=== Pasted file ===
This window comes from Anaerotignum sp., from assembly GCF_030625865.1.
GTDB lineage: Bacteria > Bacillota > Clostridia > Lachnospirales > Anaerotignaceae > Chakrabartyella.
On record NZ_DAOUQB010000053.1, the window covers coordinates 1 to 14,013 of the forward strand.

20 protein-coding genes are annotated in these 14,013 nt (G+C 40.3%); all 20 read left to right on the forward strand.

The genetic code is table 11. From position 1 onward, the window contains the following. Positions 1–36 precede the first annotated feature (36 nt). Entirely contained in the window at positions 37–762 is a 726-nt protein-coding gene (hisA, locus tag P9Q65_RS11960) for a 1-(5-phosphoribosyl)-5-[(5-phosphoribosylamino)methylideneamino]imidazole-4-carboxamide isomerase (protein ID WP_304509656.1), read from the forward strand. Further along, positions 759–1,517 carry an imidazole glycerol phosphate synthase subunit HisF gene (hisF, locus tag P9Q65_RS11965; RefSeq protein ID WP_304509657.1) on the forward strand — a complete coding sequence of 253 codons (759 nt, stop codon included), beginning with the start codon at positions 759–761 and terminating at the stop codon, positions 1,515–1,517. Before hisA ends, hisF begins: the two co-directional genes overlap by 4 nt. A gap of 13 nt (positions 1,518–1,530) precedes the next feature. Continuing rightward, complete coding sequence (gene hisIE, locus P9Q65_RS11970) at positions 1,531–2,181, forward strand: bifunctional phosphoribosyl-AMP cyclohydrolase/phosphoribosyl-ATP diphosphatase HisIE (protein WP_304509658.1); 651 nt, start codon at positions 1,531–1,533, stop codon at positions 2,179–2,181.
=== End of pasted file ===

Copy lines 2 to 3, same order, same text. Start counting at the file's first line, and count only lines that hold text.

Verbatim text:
GTDB lineage: Bacteria > Bacillota > Clostridia > Lachnospirales > Anaerotignaceae > Chakrabartyella.
On record NZ_DAOUQB010000053.1, the window covers coordinates 1 to 14,013 of the forward strand.